Over a year later this plays over and over through my head. I wish SO bad that I had gotten the license plate number and turned the boys in to the police. WHERE do boys learn that it is ok to stalk a girl BY HERSELF and harass her or threaten rape?? (the ‘out back’ thing confuses the shit out of me too)
To the young women out there: there are evidently men out there who think it’s ok to do things like this. if something like this happens to you, CALL THE COPS IMMEDIATELY.
I was dressed in baggy sweats, but I’m sure that the moment they noticed my gender, they made me a victim.
I was walking to the CVS and saw a man standing there leaning on a railing near the store. He looked very unkempt and I tried to walk past without making eye-contact. As I walked by him he literally yelled “Why you teasing me like that! Why you teasing me like that!” Then he shook his entire body (like someone would do if they were cold) to make his point.
Then as I entered the CVS, he asked me if I could get him some food. Not to be unkind, but after I have been harassed, how do you expect me to want to give you food?
When I left the store, I took the opposite route from the one I had taken before to avoid the man. And even then it seemed that he had been waiting for me to come out because he shouted after me. I was relieved that he didn’t follow me.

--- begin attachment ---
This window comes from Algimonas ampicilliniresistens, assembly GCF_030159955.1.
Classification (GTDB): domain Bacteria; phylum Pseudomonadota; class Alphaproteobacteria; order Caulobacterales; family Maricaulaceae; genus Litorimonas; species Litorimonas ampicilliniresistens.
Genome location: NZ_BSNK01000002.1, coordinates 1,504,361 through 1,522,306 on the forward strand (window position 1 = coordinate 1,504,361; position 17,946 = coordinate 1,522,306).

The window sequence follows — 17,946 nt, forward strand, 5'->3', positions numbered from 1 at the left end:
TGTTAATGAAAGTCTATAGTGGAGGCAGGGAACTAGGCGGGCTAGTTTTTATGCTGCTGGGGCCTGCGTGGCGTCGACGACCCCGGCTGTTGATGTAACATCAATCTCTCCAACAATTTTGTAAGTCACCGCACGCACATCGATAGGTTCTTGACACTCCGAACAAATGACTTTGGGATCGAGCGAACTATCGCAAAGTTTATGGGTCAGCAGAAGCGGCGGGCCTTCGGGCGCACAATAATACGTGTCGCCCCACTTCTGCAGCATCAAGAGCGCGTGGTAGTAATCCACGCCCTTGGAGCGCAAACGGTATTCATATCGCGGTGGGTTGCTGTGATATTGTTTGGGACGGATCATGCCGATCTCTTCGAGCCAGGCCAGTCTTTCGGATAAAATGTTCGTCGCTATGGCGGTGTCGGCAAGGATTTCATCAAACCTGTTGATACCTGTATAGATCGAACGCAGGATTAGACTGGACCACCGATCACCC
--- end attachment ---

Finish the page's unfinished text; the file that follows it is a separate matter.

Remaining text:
As a woman I have been harassed on the street too many times, and I am just fed up. I’m tired of feeling uncomfortable in certain situations simply because I am a female. And I’m tried of how brave and arrogant men can be on the street. They behave this way because they know that nothing well to be done about their behavior.
I’m tired of always being viewed as a piece of meat by certain men on the street even though I never provoke or do anything to warrant that kind of reaction. I’m also tired of men thinking that cat-calling/verbal harassment on the street is ok. I sometimes want to tell the men off but I’m afraid of what their reaction will be.
I’m so happy that I have this sight as a forum to speak out about this.
BY EMILY MAY
There is nothing like a fresh batch of hate mail to get me motivated. Back when we first started Hollaback!, hate mail made me feel so crappy inside. What can I say? I was socialized to be a girl and make everyone like me — even the people I didn’t really like. It took a while for me to re-socialize as an activist and realize that you’re not making change unless you’re pissing people off.
Allow me to geek out on nonprofit-performance-management stuff for a second, but it is really hard to measure social and behavioral change in society. Is Hollaback! succeeding when we get more stories or less? How do we know when people have the “click” moment that makes them stop harassing? How do we know how we contributed to it? Hate mail seems like as good of a metric as any. So bring it, haters. We’re quite pleased with ourselves that our vision of a world without street harassment has made you so deeply uncomfortable.
And now, a message from our hater of the day. Typos were left intact. Oh, and I should put a RAGE warning on this: